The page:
Radio Hakaya is a community radio project started by Brush&Bow in a refugee camp in North Lebanon. Radio Hakaya’s podcasts are with individuals whose communities have been directly effected by the war in Syria and the displacement of Syrians to Lebanon. Each podcast presents a subjective opinion that, combined with the rest of the series, provides a mosaic of differing perspectives and experiences of the reasons that people fled from Syria, the living conditions in Lebanon and what the future might hold.

This is the third podcast of an 8-part series. It is an interview with Tony Abood, the mayor of Minyara, a small predominantly Christian village in Akkar, the northern most province of Lebanon. Born in Minyara, Tony Abood has been the mayor of his town for more than 20 years.

His political career began when large parts of Lebanon were under Syrian occupation, an occupation that started during the Lebanese civil war, and lasted until the assassination of Lebanon’s then prime minister Rafic Hariri in 2005.

Remembering when half his village fled to Syria during the Lebanese Civil War, Abood reflects on the big-brother relationship Syria has with Lebanon and the paradox that, after having hosted Lebanese refugees, so many Syrians have now come to Lebanon to seek refuge from war in their country.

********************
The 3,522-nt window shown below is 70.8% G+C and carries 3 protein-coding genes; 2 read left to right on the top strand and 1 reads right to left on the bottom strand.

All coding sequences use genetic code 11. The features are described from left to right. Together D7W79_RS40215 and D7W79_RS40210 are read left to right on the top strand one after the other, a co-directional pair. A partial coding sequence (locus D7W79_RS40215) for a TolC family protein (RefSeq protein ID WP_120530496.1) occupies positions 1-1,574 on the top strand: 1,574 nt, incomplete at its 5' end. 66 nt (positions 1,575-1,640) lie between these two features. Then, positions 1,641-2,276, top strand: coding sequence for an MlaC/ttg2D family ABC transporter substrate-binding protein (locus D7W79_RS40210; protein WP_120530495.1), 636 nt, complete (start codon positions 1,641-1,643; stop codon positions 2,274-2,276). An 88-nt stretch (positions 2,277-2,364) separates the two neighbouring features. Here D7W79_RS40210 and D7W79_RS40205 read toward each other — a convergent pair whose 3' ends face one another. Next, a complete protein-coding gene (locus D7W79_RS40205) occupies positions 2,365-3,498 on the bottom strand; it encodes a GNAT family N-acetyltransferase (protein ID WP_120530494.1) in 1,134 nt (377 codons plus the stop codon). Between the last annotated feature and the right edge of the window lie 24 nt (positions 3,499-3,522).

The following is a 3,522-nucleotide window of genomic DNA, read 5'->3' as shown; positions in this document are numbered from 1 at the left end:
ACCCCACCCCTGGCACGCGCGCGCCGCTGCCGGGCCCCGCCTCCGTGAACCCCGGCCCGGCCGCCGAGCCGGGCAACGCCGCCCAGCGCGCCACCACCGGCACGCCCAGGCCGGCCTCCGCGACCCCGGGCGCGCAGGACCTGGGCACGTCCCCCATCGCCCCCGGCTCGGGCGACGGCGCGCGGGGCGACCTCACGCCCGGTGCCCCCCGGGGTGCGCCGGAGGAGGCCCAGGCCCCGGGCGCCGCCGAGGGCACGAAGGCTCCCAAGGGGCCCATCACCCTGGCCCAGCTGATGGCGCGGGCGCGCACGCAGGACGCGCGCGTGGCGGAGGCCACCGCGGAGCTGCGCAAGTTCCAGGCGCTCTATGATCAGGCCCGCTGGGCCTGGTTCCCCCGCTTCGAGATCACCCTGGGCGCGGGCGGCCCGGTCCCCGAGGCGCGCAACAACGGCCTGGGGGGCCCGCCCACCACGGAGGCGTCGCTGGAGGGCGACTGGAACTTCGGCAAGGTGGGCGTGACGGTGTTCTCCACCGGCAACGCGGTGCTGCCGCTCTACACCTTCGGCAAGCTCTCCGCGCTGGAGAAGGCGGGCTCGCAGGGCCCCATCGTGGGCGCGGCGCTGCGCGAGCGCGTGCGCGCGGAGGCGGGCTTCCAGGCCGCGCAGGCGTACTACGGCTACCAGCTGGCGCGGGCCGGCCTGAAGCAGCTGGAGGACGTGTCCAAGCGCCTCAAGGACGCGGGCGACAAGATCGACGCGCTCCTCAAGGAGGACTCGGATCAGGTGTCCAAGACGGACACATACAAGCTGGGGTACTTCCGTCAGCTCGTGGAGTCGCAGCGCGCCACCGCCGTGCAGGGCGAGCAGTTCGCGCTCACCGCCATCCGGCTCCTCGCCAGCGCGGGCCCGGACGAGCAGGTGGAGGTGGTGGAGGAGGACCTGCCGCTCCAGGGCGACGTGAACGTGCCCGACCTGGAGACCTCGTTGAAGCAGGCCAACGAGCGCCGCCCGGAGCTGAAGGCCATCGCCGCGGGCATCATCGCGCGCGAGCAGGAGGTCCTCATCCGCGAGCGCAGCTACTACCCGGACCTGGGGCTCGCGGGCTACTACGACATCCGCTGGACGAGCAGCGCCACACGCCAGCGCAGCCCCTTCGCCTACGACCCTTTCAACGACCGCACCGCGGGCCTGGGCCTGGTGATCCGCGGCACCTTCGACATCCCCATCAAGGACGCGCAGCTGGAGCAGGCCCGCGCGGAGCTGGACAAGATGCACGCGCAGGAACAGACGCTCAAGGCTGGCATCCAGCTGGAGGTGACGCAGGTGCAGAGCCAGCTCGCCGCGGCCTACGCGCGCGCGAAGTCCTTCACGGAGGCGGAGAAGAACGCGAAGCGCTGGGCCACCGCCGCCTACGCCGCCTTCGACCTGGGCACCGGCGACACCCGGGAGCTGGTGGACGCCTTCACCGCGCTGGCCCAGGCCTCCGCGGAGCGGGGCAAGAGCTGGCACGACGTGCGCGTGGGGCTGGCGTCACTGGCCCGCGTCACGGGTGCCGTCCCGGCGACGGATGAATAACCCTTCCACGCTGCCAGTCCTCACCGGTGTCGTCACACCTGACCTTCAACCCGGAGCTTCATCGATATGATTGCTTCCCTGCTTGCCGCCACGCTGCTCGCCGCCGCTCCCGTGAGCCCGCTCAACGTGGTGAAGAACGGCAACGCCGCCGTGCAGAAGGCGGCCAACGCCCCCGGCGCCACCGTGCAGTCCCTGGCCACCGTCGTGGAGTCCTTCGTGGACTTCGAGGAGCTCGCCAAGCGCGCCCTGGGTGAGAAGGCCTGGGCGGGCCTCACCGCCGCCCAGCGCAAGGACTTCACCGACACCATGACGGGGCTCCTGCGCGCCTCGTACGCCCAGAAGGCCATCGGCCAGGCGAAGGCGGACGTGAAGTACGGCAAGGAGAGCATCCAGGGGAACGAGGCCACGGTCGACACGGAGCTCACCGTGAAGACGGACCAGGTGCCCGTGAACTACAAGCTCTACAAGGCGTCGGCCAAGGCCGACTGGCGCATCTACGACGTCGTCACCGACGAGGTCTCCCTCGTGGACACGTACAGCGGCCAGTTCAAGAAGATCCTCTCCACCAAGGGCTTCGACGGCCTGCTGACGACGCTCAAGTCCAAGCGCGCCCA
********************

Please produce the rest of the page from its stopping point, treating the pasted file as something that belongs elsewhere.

Abood is known for his harsh policies toward Syrian refugees: enforcing a 6 pmcurfew, evicting families and being a public supporter of the return of refugees to Syria – despite Syria not yet being safe for refugees to return.

Abood points to how Lebanon is not equipped with sustaining Syrian refugees any further, and that between the corruption and mismanagement of aid money by public office and agencies, a lot of international support has gone to waste. However, he is prone to overestimate numbers and statistics, doubling both the population of Syria and the number of Syrians in Lebanon.

Despite the crudeness of his opinions, it is important to hear what he says as it reflects a growing trend amongst politicians and public officials in Lebanon, who believe – despite recurring reports of arbitrary arrests, torture, disappearances and forced conscription – that Syria is safe for Syrians to return to, and that Lebanon has done enough for Syrian refugees.

Just as important to listen to what Abood has to say, it is crucial to note what he omits. He fails to consider that ‘Lebanese hospitality’ is also based on widespread and systematic exploitation of Syrians, and that where competition is getting harder for Lebanese workers, the reason predominantly lies with business owners in Lebanon who are profiting from the crisis, setting lower wages and often preferring to hire irregular Syrian workers for little to nothing than Lebanese regular workers.

His experience represents only a fragment of the very complex puzzle of memories and positions Lebanese society holds on the hardships of hosting such a high number of refugees in such a small country. As such, it should be heard in relation to the contents expressed in the previous and forthcoming podcasts.

This interview was taken in the refugee camps of northern Lebanon. For more information: Radio HAKAYA – حكايا

Podcast #3 Tony Abood: The Mayor of Minyara (English)

Podcast #3 Tony Abood: The Mayor of Minyara (Arabic)